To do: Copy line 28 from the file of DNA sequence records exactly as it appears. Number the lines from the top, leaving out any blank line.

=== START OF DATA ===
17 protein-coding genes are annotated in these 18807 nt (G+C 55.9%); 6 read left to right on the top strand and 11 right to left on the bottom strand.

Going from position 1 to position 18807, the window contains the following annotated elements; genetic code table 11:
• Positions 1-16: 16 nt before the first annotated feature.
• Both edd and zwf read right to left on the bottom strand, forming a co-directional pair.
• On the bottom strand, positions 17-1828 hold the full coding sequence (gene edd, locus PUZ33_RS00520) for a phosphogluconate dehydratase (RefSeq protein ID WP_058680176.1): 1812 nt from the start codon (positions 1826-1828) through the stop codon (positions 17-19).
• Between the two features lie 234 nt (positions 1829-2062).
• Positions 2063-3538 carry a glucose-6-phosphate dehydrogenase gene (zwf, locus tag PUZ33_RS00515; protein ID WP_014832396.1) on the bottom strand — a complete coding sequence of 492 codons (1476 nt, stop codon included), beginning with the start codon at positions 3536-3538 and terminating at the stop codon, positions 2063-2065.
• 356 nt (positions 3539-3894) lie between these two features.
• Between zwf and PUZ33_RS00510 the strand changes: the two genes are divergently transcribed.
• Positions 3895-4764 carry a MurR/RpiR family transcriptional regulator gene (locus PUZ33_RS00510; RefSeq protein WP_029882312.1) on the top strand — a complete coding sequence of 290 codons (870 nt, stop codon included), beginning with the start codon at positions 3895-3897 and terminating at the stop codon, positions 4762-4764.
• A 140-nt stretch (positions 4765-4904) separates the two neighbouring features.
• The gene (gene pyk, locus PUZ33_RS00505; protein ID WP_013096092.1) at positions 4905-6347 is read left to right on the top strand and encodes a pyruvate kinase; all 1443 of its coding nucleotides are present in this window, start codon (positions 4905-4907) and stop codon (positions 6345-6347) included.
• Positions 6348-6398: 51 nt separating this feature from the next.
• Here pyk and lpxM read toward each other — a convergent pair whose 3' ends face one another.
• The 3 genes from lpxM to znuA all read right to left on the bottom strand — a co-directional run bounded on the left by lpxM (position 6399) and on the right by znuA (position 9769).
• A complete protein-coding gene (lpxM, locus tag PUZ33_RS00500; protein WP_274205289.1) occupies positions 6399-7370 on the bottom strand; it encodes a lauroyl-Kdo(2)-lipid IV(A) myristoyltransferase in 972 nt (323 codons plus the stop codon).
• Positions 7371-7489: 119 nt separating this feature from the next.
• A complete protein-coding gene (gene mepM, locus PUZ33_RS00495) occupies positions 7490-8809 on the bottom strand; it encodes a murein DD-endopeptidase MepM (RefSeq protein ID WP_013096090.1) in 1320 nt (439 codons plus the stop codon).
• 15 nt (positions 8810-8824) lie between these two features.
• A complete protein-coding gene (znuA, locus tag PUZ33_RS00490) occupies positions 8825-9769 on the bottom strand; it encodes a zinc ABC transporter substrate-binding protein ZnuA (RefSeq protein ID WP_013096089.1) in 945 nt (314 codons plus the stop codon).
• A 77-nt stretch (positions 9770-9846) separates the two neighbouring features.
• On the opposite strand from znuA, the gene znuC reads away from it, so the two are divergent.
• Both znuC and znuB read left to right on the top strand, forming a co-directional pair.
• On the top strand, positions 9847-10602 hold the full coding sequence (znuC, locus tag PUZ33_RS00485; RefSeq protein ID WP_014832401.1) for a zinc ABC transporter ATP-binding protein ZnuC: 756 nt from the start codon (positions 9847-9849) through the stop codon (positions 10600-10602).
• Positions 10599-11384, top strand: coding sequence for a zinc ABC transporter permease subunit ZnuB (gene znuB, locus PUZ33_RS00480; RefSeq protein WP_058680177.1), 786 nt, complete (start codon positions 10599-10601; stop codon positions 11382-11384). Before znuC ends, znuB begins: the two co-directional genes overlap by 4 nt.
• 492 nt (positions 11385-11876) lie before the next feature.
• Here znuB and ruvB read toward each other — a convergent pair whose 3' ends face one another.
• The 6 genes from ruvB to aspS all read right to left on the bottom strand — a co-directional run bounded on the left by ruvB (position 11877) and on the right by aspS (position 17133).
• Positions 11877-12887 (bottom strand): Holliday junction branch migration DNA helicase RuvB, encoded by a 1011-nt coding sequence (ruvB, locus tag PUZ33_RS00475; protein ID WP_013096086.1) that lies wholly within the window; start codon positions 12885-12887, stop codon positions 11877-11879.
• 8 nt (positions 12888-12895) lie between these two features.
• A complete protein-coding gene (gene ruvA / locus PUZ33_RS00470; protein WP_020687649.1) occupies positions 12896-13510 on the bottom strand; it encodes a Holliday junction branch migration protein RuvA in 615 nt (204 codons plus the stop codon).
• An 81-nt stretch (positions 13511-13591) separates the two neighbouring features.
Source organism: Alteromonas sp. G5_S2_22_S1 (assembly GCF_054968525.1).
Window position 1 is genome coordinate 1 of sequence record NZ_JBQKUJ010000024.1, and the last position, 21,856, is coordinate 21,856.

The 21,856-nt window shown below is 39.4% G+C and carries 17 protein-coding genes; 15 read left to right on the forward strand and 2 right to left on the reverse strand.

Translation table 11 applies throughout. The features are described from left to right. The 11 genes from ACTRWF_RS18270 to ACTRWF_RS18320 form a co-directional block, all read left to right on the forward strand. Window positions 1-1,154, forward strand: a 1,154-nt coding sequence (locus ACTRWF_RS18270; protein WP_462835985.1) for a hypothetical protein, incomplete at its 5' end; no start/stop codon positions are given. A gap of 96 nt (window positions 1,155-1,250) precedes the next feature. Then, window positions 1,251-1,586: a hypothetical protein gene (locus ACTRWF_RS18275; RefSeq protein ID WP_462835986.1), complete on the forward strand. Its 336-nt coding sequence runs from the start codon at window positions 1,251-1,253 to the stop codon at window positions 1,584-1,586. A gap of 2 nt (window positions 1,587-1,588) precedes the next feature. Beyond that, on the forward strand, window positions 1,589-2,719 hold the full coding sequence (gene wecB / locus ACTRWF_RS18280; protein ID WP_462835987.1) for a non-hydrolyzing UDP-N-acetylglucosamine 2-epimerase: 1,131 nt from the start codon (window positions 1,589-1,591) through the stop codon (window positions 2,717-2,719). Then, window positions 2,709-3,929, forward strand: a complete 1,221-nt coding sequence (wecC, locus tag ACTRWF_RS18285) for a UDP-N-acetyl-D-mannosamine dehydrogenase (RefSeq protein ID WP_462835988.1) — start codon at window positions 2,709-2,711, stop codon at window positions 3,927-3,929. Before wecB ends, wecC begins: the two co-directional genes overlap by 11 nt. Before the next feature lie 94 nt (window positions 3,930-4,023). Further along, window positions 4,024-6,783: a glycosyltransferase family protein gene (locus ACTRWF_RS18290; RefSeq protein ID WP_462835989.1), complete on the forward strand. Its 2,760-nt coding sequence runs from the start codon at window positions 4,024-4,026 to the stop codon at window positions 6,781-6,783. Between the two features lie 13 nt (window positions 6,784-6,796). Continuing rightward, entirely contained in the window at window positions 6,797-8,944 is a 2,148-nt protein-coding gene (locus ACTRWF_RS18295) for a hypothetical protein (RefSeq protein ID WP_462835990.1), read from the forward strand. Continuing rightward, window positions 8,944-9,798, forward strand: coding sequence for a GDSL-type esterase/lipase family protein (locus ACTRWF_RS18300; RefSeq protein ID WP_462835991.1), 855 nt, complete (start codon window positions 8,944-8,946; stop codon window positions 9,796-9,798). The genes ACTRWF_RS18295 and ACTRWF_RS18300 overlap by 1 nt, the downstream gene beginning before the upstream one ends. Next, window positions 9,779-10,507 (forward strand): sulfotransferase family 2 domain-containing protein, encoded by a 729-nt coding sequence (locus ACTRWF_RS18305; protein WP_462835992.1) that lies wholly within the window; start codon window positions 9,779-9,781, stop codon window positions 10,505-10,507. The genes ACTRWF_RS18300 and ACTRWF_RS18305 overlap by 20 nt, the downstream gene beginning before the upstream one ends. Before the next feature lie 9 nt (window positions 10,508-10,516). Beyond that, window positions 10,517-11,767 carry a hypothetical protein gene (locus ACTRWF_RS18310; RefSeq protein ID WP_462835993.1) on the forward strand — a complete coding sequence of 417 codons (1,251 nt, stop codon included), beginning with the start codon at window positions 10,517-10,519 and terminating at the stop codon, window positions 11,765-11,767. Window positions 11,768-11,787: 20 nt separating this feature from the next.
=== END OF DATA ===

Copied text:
• The 6 genes from ruvB to aspS all read right to left on the bottom strand — a co-directional run bounded on the left by ruvB (position 11877) and on the right by aspS (position 17133).